The universal medical symbol is a snake coiled around the Rod of Aesclepius, the Greco-Roman god of medicine. According to legend, Aesclepius, the man-god son of Apollo, learned to heal from both his deific father and his wise mentor, the Centaur Chiron. The Rod of Aesclepius has passed down to us as a paragon of the healing arts from ancient stories of this mythological figure’s medicinal exploits.

Aesclepius was hugely popular thousands of years ago. A holistic therapeutic tradition grew up around the tales of his mythical abilities, inspiring the construction of early hospital-like retreats called asklepions that provided proto-medical treatments to the sick and injured. The Greek healer’s cult retained an enormous following from the fifth century B.C. through the fourth century A.D. before being displaced by Christian ideologies.

As a born healer, Aesclepius had several nasty run-ins with the head honcho of the Greek pantheon, Zeus. In one version of the myth, Zeus killed Aesclepius with a choice thunderbolt for being so brash as to revive the dead. Zeus’ antagonism toward the talented son of Apollo concerned his ability to transcend human mortality, thereby threatening to make humans equal to the gods.

The ruler of the Olympians took the initiative to eliminate this threat. Overcome with killer’s remorse, however, Zeus later placed Aesclepius among the nighttime stars as the constellation ‘Ophiuchus,‘ the Serpent-Bearer.

A Trip To the Asklepion

In ancient times, one of the best things you could do for yourself as a sick person was to visit a healing center dedicated to Aesclepius, called an asklepion. Although most towns had an asklepion, the seaside sanctury at Epidauros was the best known of them all.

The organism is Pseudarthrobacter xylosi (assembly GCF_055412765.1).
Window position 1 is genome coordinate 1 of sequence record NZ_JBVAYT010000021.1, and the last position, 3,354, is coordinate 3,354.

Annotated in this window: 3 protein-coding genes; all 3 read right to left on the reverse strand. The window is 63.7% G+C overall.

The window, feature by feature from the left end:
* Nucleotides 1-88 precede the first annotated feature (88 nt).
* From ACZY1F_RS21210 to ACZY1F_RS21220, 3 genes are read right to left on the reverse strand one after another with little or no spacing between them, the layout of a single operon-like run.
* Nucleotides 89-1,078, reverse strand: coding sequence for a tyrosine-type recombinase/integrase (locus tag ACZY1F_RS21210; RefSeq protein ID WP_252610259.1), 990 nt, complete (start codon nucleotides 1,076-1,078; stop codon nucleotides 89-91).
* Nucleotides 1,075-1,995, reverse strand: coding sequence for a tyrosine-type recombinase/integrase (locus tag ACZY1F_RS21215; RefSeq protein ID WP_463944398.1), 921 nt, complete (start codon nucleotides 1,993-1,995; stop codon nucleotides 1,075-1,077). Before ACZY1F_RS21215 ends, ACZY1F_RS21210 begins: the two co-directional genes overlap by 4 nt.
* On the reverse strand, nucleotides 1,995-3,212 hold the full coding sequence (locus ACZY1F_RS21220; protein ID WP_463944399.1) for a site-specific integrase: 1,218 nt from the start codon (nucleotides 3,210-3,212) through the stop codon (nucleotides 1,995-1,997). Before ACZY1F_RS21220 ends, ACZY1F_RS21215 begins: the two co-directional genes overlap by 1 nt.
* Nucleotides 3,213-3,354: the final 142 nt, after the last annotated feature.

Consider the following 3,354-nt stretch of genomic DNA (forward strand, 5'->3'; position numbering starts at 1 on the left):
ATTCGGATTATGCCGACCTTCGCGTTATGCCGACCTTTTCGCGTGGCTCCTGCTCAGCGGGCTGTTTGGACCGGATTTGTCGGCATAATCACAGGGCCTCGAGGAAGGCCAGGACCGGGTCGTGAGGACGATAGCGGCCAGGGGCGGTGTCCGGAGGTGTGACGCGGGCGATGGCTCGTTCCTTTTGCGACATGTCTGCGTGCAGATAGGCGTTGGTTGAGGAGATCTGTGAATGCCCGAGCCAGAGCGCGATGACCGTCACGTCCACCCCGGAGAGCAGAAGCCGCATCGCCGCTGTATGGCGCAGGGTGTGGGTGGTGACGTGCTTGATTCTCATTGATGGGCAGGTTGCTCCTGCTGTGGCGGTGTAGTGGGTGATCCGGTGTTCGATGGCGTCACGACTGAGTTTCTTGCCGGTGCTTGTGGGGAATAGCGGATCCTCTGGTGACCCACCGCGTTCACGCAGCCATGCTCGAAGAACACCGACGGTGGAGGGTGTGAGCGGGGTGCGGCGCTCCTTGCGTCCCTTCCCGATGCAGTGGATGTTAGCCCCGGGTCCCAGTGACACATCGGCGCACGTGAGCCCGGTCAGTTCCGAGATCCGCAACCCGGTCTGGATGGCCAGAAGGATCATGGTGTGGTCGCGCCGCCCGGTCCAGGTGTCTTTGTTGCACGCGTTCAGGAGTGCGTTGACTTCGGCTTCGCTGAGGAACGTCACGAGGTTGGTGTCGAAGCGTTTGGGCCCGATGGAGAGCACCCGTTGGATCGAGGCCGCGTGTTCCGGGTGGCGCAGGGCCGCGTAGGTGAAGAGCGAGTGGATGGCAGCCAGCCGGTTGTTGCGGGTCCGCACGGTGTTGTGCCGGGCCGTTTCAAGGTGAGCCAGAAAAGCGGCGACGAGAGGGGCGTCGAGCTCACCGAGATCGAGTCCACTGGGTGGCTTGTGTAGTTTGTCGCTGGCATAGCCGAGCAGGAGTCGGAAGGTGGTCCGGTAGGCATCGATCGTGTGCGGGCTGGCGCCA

Going to see the asklepion usually meant trekking to the nearest sanctuary and staying overnight. While sleeping, the diseased were said to have a dream in which Aesclepius appeared to them, accompanied by a serpent who might lick their wound, thus curing them of their physical ailment.

All dreams were reported to the physician-priest the next morning, who would then make recommendations as to further action that should be taken. The doctor’s orders included such activities as taking long walks, resting in baths, and exercising in the on-site gymnasium.

A sacred species called the Aesculapian snake was encouraged around the asklepion campus, and would often slither around in the dormitory where sick individuals slept in hopes of dreaming a curative dream. Today, we know the Aesculapian snake as Zamenis longissimus, a nonvenomous rat snake native to southeastern Europe.

Snakes: Symbol of Healing or Epitome of Danger?

Few animals have been as extensively mythologized as snakes. Some of the earliest known cultural expressions take up the serpentine theme, depicting snakes as the incarnation of evil or, conversely, as medical symbols, life-giving signs of therapeutic renewal. It depends on who, when, and where you ask.

Modern Western civilization has inherited this ambivalence. Fear of snakes is one of the most common phobias, and snakes are widely thought to be disgusting and dangerous. Yet, groups like the American Medical Association have drawn on the iconic, snake-coiled Rod of Aesclepius as a universally-recognized symbol of medicine to represent themselves.

Bonus Facts To Arouse Your Curiosity

Earliest Medical Schools

Interestingly, the asklepion sanctuaries to which the sick and diseased retreated for healing also functioned as early medical schools. Such famous forbearers of modern medicine as Hippocrates and Galen received their medical education in these establishments.

Aesculapian vs. the Caduceus

The Rod of Aesclepius is often confused with the walking stick or staff of Hermes, the Greek god of commerce, travel and peace, among other things. Hermes had a staff because he regularly accompanied people that had died to the underworld — not a very comforting image for someone with an imminent medical issue.

Pagan vs. Christian Serpentine Symbolism

For the ancient Greeks who conceived the Aesclepian tradition, the snake symbolized healing and the renewal of life, drawing attention to the shedding of the skin as part of its life cycle. Yet some snakes are, of course, venomous and can kill those who disturb them. This dangerous or uncontrollable aspect is emphasized by Christian tradition from the third century B.C. onwards, as seen in the biblical depiction of the serpent as the genesis of evil.